With the current hooplah about the latest anti-cybercrime law much attention has been given to social networking sites -- including my attention.
As I read through (while constantly asking my soon to be lawyer friend to say it in normal people terms) the interpellation notes on the bill, I found myself wondering what was life before we all picked up alternate lives on the internet.
I'd like to think that most of us have become SIMS characters, roaming around the crazy cyber world often picking up several masks on the way.
With the internet easily available, uploading random stuff on Twitter (really, nobody wants to know what you and your boyfriend are having for breakfast-- in bed, nevertheless) and picking up a hipster persona as we try to find the best angles for our Curly Fries (milk tea, coffee, roses you received etc etc).
I really have nothing against technology, i'm really all for it (really Skype is greatest thing ever invented!) but it seems like as our choices for social media grows, the gap between our real life persona and our internet persona is widening as well.
The internet and social media gives a person a grander stage to project who they think they are and while i'm all for self-improvement, hypocrisy is not something that I can easily understand or deal with.
The other day, my brother and I were discussing about how much of a traitor the internet is.
As I looked back on past blog entries, tweets and pictures, I came to realize that the person who wrote and uploaded those things a good seven years ago is no longer the same person typing this blog entry today. I'd also like to think that my 31 year old self would also shake her head over what I'm writing right now.
But again, not the point.
In a way, it's good to see milestones as to how far we've come or how we have matured (if we have).
However, the internet betrays us in a way that it only shows the image we wish to project and not the real person we are (although I don't understand why there should be a difference).
I curse Google simply because with one click a person you have recently met could easily know things about you that you won't really be comfortable sharing with someone you just met. The judgement that follows may not be a pretty one and could be highly unreliable.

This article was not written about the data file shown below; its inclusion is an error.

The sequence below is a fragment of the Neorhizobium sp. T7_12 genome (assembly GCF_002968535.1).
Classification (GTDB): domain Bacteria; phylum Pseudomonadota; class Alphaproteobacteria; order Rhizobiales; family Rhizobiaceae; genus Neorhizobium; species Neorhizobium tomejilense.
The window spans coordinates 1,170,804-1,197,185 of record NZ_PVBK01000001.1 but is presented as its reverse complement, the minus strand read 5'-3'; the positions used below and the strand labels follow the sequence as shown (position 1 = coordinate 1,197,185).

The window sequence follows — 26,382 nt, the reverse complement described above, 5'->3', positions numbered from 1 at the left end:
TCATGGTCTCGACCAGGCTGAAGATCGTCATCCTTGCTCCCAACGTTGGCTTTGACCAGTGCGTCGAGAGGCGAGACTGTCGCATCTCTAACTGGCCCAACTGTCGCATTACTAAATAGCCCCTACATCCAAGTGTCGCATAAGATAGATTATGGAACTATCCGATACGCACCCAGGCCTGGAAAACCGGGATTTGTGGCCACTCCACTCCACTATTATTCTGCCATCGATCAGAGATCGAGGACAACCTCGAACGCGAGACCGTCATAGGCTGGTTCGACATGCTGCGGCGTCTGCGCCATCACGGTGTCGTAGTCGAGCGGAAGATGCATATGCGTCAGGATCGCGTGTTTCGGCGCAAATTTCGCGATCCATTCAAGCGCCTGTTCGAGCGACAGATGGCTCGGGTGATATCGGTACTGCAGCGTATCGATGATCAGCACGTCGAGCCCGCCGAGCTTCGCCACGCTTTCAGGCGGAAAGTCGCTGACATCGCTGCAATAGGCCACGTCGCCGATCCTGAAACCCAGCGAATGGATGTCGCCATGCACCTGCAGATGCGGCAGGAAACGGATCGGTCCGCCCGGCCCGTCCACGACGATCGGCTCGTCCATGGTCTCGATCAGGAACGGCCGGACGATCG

Because no matter how we try, our social media profiles will never tell another person how kind we truly are, could never reflect the light in our eyes and could never echo our laughter. Getting to know each other by engaging ourselves through social media creates a pretense from the get-go and I'd rather get to know someone outside of it. Besides 140 words is not enough to explain how I'm feeling any given moment, they are mere snippets of how I feel that may or may not change within the day.
But in truth, again, I know there shouldn't be a gap. I should only tweet what I would say in real life and I should only make comments that I can actually say in real life as well.
It's safe to say that I do not understand per verbatim the interpellation of the law nor will I attempt to make myself appear smart. I could only comment on it based on a normal person whose life has been infilirated by social media since 2004 (or was it 2003?).
Truth is, I'm all for protecting children from bullies who are only strong because they're protected by the computer. I don't think children should suffer from backlash on the internet and cause major damage in the future. Traces will always remain on the internet long after the feuding ends. I'm also against sex trafficking on the internet and basically against anything that harms a child.
But I'm also for freedom of speech. The main reason I've kept this blog for as long as I have is because it has always been an outlet. And children need an outlet. Children need to be able to explore and share their thoughts but not at the expense of other kids.
I know that bill is not strictly for children but its effect on children who are still developing who they are is more vast as compared to a sixty plus year old senator who probably had it worse in the business he was in prior to politics.
But again, that's just me and I believe that there are gray areas.
There are days when I absolutely love that I know what's happening to my friends in a click, but there are days when I absolutely detest it and how I long for the days of getting to know people in real time: talking on the phone for hours or having conversations that transition from dusk to dawn.
The authentic way of getting to know someone and creating friendships is something that I miss and maybe I'll just disappear from the cyber world completely.
But not today.
I find myself having too much to say to no one in particular.
I'm sure I'll get back to those days soon.
It may be a bit outdated, but one thing it isn't is fake and the memories are not delegated to likes or RTs.
And you know what? It's something refreshing to look forward to.